4. To add to Mario’s point, most of us don’t consider our policy views to be *divorced* from our views as economists. We hold the policy views we do partly *because* we think they’re consistent with a correct understanding of how the economy works. (For instance, Pete’s Austrian principles 5 and 6 certainly lend support to more market-oriented policy positions.) Less charitably, the causation may work in the other direction; people may choose the Austrian school because they believe it supports their previously chosen policy views. Realistically, I suspect the causation runs both ways. In any case, I don’t think the positive correlation between libertarian politics and Austrian economics is an accident, even though Steve is absolutely correct that they are conceptually distinct.

  5. You could say that Austrians adopt an ecological approach to economic systems, with special attention to the downstream effects of actions and interventions.

  6. Your post is quiet interesting. You say that “Utility and costs are subjective.” What about expectations? What of the radical subjectivist Austrians who believe expectations are also subjective? In my opinion, Austrians are better divided into:

    (1) the Anarcho-capitalists, like Rothbard and Hoppe.

    (2) The minimal state/Classical liberal Austrians like Mises (with his praxeology and rule utilitarianism).

    (3) Hayek’s economics, with a minimal state.

    (4) Moderate subjectivist Austrians (like Israel Kirzner and Roger Garrison; Garrison even does “Austrian macroeconomics,” which seems peculiar to me given that other Austrians reject the whole concept of macroeconomics).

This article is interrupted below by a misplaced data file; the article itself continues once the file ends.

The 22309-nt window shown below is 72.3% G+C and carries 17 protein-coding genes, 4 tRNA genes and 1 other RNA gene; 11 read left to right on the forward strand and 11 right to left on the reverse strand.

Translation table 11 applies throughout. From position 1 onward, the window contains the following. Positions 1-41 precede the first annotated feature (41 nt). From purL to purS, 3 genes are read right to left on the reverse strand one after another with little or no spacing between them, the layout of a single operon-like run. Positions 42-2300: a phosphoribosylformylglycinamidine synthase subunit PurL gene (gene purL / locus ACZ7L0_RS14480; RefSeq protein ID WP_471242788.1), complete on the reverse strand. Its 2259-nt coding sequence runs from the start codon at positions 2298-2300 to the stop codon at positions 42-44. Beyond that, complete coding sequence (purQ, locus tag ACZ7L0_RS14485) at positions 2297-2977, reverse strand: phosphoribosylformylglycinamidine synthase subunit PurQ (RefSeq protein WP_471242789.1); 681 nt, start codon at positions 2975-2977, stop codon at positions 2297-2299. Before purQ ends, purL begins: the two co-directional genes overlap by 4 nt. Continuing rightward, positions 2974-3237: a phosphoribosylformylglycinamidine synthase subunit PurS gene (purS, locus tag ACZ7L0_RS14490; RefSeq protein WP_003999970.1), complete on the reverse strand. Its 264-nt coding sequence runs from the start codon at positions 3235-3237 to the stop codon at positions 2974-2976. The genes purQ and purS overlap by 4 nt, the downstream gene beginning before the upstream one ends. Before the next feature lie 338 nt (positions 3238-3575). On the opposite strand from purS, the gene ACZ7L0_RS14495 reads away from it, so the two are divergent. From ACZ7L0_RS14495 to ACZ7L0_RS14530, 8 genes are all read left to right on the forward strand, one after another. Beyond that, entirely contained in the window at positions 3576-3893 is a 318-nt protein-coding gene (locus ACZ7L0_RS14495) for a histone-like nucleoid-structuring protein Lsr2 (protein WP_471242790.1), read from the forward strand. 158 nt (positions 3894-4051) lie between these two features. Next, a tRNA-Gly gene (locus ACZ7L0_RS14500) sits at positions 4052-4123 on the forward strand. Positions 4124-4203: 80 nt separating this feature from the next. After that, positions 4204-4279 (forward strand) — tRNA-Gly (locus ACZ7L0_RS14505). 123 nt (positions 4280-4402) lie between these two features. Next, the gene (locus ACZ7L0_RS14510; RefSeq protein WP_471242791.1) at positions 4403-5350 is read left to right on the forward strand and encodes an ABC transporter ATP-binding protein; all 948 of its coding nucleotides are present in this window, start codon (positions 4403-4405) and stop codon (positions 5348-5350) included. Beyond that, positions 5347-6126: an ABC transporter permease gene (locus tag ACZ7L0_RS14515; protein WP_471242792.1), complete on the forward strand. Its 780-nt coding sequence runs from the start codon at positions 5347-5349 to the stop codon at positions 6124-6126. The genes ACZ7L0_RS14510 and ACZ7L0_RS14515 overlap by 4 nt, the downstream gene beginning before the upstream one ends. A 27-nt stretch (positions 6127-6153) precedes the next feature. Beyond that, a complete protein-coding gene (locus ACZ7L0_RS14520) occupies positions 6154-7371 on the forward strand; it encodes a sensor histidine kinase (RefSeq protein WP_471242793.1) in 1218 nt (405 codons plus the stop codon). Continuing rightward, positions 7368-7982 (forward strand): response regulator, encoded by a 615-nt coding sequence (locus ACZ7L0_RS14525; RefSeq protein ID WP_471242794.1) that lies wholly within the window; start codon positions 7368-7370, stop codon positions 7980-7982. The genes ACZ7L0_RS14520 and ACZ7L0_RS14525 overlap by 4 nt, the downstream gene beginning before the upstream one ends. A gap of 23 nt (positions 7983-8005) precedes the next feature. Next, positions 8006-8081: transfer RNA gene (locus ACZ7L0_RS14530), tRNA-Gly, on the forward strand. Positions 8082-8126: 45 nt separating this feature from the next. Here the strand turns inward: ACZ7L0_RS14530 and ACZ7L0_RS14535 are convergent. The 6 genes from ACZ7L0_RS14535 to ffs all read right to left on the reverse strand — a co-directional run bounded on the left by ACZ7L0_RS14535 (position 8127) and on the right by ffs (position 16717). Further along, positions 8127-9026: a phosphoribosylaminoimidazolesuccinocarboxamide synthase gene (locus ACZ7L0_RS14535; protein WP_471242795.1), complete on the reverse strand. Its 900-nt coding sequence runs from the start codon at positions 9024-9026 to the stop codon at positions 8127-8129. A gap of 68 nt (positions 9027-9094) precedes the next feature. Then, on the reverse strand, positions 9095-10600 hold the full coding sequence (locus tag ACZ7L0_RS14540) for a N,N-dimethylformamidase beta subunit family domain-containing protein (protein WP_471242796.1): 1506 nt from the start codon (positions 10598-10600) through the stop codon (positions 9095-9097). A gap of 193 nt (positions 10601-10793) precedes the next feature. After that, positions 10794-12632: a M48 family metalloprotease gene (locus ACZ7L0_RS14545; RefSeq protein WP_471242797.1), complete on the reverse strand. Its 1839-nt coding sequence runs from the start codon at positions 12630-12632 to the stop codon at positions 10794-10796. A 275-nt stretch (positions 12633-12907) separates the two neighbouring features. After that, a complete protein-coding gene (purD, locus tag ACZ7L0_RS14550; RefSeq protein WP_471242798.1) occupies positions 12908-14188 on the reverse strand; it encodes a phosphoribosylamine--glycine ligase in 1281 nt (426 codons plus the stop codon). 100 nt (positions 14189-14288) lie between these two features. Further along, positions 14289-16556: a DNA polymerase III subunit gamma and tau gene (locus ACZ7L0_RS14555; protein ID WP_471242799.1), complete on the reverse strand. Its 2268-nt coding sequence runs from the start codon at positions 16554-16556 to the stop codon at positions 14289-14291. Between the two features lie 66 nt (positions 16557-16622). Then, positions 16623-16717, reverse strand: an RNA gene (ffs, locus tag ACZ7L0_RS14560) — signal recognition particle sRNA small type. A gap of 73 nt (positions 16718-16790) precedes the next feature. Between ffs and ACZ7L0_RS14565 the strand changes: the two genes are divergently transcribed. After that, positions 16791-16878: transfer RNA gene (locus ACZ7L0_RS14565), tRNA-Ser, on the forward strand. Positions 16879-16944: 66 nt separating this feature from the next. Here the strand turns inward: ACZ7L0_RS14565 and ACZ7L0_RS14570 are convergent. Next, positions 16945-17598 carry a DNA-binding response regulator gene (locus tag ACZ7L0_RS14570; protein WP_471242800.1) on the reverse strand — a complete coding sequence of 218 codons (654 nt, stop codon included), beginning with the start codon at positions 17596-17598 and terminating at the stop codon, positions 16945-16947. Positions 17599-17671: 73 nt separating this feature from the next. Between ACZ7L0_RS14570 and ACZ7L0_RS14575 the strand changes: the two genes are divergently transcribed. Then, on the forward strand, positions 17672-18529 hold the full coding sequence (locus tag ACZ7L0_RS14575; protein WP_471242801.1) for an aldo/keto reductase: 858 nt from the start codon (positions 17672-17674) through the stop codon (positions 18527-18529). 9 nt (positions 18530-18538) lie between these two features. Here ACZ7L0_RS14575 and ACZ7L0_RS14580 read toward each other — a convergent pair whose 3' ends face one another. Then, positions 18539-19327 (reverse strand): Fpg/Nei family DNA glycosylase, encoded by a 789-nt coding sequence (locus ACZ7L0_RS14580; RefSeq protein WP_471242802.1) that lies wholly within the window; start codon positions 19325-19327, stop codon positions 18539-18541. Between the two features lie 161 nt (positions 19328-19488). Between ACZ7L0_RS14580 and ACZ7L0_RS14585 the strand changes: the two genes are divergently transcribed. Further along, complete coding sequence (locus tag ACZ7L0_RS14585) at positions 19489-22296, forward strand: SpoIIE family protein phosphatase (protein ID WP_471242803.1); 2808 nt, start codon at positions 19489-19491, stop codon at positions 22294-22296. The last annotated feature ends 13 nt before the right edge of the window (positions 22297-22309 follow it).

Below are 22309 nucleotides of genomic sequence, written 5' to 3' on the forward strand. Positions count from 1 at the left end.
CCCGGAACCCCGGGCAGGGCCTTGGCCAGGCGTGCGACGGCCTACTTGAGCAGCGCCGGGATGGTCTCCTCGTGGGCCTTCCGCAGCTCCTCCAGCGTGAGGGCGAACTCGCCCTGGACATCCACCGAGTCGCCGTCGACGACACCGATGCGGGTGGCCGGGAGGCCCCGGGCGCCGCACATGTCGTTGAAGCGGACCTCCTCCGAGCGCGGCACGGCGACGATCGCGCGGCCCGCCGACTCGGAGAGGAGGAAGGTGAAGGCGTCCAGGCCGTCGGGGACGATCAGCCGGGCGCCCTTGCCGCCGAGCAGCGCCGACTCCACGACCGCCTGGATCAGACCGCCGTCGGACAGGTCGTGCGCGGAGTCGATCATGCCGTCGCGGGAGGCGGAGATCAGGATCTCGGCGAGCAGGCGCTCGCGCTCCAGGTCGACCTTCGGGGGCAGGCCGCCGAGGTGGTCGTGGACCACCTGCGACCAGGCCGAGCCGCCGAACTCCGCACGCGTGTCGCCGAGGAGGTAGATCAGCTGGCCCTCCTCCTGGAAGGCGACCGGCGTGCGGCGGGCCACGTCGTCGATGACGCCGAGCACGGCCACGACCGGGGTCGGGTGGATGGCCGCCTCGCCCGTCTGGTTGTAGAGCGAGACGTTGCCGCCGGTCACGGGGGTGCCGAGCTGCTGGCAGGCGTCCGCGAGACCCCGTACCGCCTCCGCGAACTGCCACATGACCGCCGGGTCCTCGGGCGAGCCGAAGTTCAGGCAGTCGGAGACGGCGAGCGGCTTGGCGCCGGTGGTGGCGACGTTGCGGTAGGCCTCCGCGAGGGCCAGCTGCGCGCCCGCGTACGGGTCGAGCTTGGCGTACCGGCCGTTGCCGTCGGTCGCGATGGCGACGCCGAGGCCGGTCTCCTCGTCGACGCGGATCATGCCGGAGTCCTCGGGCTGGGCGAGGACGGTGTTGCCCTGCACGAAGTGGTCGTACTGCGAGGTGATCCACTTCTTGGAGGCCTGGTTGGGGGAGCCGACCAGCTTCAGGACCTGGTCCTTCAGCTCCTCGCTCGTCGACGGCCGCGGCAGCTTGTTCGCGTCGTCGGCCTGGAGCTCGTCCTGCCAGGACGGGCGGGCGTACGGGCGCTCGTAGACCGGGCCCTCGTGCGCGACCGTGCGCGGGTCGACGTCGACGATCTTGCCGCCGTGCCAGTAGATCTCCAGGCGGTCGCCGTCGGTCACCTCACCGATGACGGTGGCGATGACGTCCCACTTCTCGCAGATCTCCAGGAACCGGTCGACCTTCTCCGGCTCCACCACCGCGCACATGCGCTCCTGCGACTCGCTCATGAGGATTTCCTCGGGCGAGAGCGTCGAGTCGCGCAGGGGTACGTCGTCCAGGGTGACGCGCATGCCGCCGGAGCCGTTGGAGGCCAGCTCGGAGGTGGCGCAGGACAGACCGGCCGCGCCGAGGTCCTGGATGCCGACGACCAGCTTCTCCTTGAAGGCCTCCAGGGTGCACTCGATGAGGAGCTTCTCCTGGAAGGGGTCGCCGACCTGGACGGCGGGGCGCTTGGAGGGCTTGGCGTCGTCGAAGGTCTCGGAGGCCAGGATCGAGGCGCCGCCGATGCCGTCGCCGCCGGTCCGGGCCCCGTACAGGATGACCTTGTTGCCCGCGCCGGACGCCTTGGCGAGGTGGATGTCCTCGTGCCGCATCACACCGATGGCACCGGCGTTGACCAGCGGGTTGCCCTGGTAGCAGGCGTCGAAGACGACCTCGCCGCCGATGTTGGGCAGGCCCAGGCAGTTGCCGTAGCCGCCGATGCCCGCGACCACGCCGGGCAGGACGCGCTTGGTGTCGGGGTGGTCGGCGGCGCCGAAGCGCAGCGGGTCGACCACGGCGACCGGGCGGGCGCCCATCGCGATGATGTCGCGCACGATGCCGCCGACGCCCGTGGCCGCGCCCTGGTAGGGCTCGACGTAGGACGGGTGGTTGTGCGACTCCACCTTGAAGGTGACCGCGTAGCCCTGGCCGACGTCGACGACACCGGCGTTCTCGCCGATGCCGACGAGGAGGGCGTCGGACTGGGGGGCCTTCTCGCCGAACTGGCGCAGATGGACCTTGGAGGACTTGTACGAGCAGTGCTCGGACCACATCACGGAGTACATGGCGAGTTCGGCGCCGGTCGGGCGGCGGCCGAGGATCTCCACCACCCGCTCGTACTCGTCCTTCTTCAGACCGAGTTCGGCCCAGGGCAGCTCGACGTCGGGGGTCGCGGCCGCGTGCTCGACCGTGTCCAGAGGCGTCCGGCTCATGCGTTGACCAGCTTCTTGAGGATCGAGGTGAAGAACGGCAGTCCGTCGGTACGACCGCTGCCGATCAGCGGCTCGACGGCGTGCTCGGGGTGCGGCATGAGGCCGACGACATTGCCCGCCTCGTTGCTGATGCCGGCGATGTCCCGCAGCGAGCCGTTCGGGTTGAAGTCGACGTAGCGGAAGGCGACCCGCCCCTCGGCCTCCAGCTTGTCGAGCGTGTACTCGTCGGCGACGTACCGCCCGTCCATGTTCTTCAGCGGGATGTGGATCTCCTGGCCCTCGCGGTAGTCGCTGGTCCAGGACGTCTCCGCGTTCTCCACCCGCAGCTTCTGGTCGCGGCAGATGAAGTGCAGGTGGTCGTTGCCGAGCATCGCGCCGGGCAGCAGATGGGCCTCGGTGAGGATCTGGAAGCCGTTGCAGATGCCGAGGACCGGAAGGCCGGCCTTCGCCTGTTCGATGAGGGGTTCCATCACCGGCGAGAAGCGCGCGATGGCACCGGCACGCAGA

(5) Radical subjectivists like Ludwig Lachmann, and Austrians influenced by him (I am not sure if this includes O’Driscoll and Rizzo?).

    There are some limited similarities between Austrians of type (5) and the Post Keynesian economists like Paul Davidson. I note that O’Driscoll and Rizzo have also said this:

    “[i]t is evident that there is much more common ground between post-Keynesian subjectivism and Autrian subjectivism …. the possibilities for mutually advantageous interchange seem significant.” The Economics of Time and Ignorance (Oxford, UK, 1985, p. 9).

  7. My point about the Post Keynesians was about economic analysis and not political economy or policy. I felt that the overture was rejected by Paul Davidson in his Critical Review article.

    I noted in a post some time ago on ThinkMarkets that Keynes and Hayek shared some methodological presuppositions. But I gladly acknowledge that Keynes’s subjectivism was, in some instances, out of control. He was more willing than most Austrians to think that agents were likely to be subject to irrational fears that a simple determination on the part of government to spend could remedy.

    How far one should go in “subjectivism” may be a fruitful topic to discuss with non-Austrian subjectivists.

  8. So to clarify:

    (1) Would you put yourself in category (4) above (with Roger Garrison), if you had to be classified?

    (2) You would reject Ludwig Lachmann’s radical subjectivism? And also reject the idea that expectations are subjective?

    I ask these questions as someone who has read a great deal of The Economics of Time and Ignorance, found it useful and rewarding to read.

    Thank you

  9. Another point that interests me is the role of empirical evidence in Austrian economic methodology. John Pheby (in New directions in post-Keynesian economics) says that

    … O’Driscoll and Rizzo, following Hayek, seem to envisage a moderate role for empirical tests in establishing whether or not particular interpretative theories are applicable to specific real-world situations (O’Driscoll and Rizzo, 1985, ch. 2), John Pheby, New directions in post-Keynesian economics, p. 65